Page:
WHEN it was Matt Hoy's turn to speak at a World Surf League lunch at Merewether Surfhouse on Friday, he proudly introduced himself as "Tex Hoy's dad".
Tex, of course, is the rising Newcastle Knights playmaker and fullback who has put the family name back into the sporting spotlight, 20 years after his surfing father stepped back from the pro tour after a decade in the top league.
It's an inter-generational family joke, because as Matt's father, Brian Hoy, told the Newcastle Herald on Saturday, it's the same way that he resorted to introducing himself as Matt's surfing career took hold.
Brian was a very good surfer in his own right, and was Merewether club champion in 1974-75. But as his exploits were overshadowed by his son's, Brian Hoy became "Matt Hoy's dad".
But he was more than just a "dad" in a surfing sense because he also shaped many of the boards that his son rode on the world tour. Ditto the Egans, with master shaper Sam Egan crafting many of son Luke Egan's boards on tour.
At 70, Brian Hoy is still surfing and shaping at Skennars Head near Ballina, while Sam is still hand-shaping boards in Newcastle at 78.
STORIES AND VIDEOS SO FAR:
- Ten point rides: Newcastle's best surfers across the decades
- 'Girls can't surf?' Yes they can. And how
- Boardriding brilliance on the bus from Wallsend: Kelly Bashford
- Longer hair, shorter boards: Peter Cornish
- 'Radical Roger' Clements, with rare 1968 video footage
- Opposite ends: Smooth Belinda Baggs and the frantic Sabre Norris
- The impossibly stylish Craig Anderson
- Paige Haggerston: Aussie champ at 17
- The tropical life of Peter McCabe
- Merewether pioneers Pam Lane, Nancy Newburn and Judy Clements
- Young guns Amelie Bourke and Ellie Lambkin
- Revered at Redhead: 'the other' Col Smith
- Bells Beach winner at 16: Nicky Wood
- Elle Clayton-Brown riding the WQS table
But back to Matt. Born in 1971, he says he didn't do that well in amateur contests before Luke got in his ear when he was still at school and said: "Come on the tour".
Sponsored by surf brand Quiksilver, he surfed on the top-level tour for 11 seasons from 1990 to 2000.
He won three events over that time, with his most famous victory coming at the 1997 Rip Curl Pro at Victoria's Bells Beach.
1997, as no Newcastle rugby league fan will ever forget, is the year that the Newcastle Knights won their first NRL premiership, led by their surfing halfback, Andrew Johns.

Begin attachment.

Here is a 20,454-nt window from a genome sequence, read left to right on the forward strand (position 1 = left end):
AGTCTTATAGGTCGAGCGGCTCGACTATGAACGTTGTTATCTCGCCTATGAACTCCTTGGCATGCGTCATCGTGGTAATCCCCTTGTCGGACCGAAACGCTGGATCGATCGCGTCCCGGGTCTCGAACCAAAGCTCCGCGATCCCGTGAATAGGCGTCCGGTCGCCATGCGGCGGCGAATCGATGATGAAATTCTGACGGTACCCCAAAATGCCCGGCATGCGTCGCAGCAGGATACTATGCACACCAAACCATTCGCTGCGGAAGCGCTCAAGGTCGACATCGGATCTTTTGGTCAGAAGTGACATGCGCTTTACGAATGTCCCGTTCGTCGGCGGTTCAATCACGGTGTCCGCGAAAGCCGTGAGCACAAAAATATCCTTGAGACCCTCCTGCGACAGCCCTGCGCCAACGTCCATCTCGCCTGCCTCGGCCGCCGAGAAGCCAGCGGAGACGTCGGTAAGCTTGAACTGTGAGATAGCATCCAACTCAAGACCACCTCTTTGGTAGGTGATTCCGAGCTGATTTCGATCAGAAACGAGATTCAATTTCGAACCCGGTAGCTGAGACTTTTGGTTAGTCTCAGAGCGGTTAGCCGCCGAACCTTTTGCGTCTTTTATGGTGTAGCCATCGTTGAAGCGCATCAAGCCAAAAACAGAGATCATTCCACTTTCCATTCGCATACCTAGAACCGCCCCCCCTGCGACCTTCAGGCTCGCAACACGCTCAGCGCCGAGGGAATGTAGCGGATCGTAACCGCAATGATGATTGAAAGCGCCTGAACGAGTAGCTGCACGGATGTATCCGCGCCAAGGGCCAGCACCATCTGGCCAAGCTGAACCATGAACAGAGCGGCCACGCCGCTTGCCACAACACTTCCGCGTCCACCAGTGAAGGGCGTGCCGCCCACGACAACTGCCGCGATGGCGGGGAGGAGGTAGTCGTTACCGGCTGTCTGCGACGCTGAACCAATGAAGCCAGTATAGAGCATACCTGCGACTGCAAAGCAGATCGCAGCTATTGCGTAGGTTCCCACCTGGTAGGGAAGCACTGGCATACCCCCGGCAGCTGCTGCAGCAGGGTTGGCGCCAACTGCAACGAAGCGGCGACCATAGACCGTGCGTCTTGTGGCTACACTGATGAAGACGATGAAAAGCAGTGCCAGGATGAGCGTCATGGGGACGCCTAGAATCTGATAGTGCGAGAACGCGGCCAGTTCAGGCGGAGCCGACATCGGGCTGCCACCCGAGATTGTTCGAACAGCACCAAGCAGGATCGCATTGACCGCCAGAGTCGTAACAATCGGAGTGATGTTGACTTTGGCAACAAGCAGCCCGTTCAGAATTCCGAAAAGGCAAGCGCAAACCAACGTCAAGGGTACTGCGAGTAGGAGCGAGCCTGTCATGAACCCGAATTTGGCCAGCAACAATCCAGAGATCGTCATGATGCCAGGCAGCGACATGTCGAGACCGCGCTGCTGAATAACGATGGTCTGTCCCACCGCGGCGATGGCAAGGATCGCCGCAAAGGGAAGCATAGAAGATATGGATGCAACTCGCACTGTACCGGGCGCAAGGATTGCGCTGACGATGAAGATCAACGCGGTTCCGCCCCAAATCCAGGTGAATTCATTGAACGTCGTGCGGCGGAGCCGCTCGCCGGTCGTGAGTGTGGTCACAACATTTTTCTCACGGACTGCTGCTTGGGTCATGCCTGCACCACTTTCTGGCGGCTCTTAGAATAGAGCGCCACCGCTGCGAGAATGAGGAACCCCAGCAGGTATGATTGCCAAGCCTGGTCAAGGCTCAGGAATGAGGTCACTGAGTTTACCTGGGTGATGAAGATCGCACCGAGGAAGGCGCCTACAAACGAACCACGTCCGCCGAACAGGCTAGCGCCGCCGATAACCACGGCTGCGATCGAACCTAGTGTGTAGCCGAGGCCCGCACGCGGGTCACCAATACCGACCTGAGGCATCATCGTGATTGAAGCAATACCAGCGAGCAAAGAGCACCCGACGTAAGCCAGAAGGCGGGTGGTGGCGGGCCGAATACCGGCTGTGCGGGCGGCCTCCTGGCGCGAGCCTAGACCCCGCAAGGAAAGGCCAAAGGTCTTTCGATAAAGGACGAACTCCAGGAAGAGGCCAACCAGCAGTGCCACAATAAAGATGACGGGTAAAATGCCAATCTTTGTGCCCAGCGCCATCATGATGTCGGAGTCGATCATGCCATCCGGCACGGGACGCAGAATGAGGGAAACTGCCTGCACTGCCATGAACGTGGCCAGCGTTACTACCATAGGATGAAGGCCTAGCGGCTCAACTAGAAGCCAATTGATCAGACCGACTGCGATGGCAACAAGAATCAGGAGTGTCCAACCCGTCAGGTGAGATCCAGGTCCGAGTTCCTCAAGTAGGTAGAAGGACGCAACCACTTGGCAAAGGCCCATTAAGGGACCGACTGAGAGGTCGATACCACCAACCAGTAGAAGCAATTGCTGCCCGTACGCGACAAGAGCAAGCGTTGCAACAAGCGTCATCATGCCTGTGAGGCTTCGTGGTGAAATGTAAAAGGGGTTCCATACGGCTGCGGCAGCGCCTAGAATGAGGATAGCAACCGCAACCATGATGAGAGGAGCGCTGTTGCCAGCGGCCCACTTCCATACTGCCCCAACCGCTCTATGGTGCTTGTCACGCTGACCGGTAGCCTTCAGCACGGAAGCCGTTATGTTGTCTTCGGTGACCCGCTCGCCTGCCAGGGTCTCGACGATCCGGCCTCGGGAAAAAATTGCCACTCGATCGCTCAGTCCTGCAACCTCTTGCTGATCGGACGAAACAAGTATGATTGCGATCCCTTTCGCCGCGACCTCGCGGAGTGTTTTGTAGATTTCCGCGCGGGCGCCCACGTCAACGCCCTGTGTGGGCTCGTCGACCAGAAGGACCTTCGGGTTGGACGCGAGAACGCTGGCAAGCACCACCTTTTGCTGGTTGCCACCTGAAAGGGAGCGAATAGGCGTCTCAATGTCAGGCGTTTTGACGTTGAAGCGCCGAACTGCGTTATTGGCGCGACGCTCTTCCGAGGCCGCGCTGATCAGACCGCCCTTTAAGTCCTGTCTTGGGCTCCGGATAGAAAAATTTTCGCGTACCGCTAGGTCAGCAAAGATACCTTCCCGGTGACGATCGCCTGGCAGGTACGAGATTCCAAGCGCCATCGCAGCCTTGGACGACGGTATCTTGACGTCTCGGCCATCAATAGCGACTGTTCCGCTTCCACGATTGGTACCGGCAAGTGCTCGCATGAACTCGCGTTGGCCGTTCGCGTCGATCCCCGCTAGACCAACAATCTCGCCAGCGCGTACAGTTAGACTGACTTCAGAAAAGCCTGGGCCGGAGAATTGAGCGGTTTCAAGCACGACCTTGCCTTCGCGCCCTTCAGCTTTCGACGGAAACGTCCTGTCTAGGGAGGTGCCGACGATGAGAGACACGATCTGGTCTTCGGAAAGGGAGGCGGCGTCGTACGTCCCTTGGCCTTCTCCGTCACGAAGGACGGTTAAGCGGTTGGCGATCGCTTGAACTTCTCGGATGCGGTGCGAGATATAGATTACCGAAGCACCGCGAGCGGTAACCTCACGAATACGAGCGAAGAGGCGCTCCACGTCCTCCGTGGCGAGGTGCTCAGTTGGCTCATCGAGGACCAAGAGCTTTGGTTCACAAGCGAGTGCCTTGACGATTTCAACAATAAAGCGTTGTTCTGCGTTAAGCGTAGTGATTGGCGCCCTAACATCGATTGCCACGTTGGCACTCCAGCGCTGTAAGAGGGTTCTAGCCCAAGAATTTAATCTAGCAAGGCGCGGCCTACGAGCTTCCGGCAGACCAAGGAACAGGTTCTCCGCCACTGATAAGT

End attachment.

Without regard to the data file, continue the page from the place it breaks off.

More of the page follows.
Johns and Hoy have been good mates for years, and the tales of their nights on the tiles at Merewether's Burwood Hotel (and well beyond) are the stuff of legend.
In May 2012 we reported Hoy pulling an unconscious Johns from big surf at Merewether.
The two are scheduled to unfurl their double act at a sports dinner at Central Leagues Club, Charlestown on Saturday night: "Andrew Jones and Matt Hoy, Unplugged and Uncensored."
At $120 a ticket, it's already a sellout.
In 2019, Hoy told Surfer magazine his behaviour would get him "kicked off today's tour", but his party animal reputation tends to obscure the reality: that he was a hell of a surfer.
Luke Egan had this to say yesterday: "I think Matt was pretty happy with what he did on the tour.
"He won Bells. I never won a Bell! That's almost like Wimbledon, to get to that level, to win that contest. So it's hats off from me.
"He is absolutely one of the best to ever come out of Merewether."
GREAT READ HERE: Neil Jameson on 50 years of Merewether Surfboard Club
As rugby league has the "Gidley flick", so surfing has the "Hoy hack".
There's one in the bottom left photo in our frame of four pics, above.
Hoy buries the board and leaves a monster rooster-tail as wrenches himself back towards the breaking lip.
His aggressive approach made him a surf video favourite, and he appeared in more than a dozen films, back before the digital age flooded the world with footage.
Surfing moves are constantly progressing, but the power game that Hoy is famous for will never go out of fashion.
And in case you are wondering, when nrl.com interviewed Matt and Tex last year, Tex said he didn't surf, "at all".
"I don't enjoy paddling," he said.
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